Straight up, let me be honest. This movie is crazy. I say that a lot in conversations about movies that defy description. I may exclaim, this movie is insane. It’s bonkers. I may use all manner of words. Let me tell you, when it comes to Christmas movies, nothing will prepare you for this.
Let me short hand it for you — imagine if Home Alone had more terror and blood. Think of the grindhouse version of that film. And then realize that this was made a year before and direct René Manzor once threatened the makers of that film with a lawsuit alleging that they had remade his movie.
The difference is that when the Wet Bandits get beat up in Home Alone, the carnage is like a cartoon. Not here. Not at all.
Thomas de Frémont is a smart young kid who is obsessed with inventing things and American action movies like Rambo. He lives in a secluded mansion with his widowed mother Julie, his nearly blind grandfather Papy and his dog J.R. On Christmas Eve, Thomas uses a Minitel ( a French 80’s internet that had access to commercial and private addresses, along with chat rooms) to try and talk to Santa, only to be targeted by a deranged homeless man who breaks into the mansion.
Seriously, this evil Santa is super evil. He gets a job where Julie works, slaps around kids and gets his entry into their home by hiding in a delivery van and killing the driver. He then kills Thomas’ dog in front of his eyes. The young boy thinks that this really is Santa and he is angry that he’s stayed up so late to try and catch him dropping off toys.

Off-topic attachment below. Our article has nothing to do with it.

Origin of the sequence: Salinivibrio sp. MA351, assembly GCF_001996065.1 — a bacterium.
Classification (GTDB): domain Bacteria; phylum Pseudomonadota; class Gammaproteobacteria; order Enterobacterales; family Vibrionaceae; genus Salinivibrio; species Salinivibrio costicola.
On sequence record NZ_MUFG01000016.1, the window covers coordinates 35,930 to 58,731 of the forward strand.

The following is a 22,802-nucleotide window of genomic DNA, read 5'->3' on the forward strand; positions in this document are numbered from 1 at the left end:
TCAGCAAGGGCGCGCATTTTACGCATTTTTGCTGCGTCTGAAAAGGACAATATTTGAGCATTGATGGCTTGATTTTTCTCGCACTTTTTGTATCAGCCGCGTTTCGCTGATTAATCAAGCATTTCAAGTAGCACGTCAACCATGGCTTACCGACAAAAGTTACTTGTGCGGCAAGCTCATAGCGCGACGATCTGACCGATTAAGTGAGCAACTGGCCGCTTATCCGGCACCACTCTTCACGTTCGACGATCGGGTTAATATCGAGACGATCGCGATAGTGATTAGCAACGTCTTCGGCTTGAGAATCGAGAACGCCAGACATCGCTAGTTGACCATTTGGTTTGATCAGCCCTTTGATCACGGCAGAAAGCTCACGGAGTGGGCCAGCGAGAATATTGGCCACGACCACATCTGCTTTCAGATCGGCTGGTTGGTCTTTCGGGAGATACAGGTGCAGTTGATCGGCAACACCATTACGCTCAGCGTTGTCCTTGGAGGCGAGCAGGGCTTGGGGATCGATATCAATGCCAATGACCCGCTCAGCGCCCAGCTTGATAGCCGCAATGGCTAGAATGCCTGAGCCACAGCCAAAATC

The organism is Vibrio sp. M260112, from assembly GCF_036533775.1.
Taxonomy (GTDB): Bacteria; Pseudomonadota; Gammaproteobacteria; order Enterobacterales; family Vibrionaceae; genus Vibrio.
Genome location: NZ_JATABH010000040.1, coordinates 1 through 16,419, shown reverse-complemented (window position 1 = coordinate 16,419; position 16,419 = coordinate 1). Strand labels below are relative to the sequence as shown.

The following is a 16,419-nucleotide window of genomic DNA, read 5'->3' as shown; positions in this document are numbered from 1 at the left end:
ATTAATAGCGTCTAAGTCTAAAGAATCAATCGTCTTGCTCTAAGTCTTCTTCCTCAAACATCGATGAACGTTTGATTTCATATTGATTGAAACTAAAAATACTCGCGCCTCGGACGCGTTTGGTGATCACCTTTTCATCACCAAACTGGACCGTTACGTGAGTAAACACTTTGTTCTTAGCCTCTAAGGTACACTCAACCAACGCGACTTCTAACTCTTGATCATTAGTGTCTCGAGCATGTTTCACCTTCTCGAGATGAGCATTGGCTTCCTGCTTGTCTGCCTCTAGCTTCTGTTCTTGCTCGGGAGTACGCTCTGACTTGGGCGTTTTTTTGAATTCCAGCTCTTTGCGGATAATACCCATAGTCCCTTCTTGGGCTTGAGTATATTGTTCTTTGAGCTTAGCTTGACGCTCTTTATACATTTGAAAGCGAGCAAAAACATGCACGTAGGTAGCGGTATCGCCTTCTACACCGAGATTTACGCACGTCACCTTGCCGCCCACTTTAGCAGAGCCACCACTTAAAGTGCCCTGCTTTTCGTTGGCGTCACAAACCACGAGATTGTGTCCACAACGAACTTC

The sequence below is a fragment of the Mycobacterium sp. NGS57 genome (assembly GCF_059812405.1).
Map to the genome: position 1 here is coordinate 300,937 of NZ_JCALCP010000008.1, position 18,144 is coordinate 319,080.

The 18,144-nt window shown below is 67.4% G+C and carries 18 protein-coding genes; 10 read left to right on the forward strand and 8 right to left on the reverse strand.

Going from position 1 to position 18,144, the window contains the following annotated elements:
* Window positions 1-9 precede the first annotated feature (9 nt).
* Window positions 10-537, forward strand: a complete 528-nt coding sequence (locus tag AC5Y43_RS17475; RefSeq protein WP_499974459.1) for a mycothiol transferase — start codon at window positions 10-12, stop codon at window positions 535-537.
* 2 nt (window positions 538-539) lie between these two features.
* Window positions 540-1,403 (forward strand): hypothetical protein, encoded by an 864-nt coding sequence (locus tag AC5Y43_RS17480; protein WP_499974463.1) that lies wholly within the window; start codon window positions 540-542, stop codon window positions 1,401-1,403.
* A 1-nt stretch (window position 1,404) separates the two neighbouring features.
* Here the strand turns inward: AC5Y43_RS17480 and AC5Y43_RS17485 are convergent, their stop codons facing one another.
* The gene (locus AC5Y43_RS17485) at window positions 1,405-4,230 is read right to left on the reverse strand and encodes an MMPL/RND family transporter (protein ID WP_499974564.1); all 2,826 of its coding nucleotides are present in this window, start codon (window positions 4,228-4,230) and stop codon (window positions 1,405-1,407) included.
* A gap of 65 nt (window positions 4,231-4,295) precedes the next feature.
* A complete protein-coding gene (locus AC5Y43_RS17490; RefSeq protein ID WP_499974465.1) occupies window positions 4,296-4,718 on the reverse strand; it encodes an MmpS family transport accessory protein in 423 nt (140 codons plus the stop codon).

The evil Saint Nick cuts off all the phone lines and challenges Thomas to a game of life and death, even catching him once and letting him go. I’m not going to give away more of the movie, but it’s seriously one of the darkest holiday movies I’ve ever witnessed, one that will make kids not want anything in heir stockings.
It’s also shot in an incredibly frenetic style that I’d compare favorably to Michele Soavi. Manzor would go on to be a famous writer, as well as get hired by Steven Spielberg and George Lucas to direct some of The Young Indiana Jones Chronicles.
Also known as Deadly Games and Dial Code Santa Claus, this movie was impossible to find. That said — the awesome folks at American Genre Film Archive have a restored version playing across the country this holiday with a blu ray finally releasing soon. It won’t be out in time for Christmas, but if you’re already reading about it here, you know how to search the grey markets of the internet by now. It’s worth the time.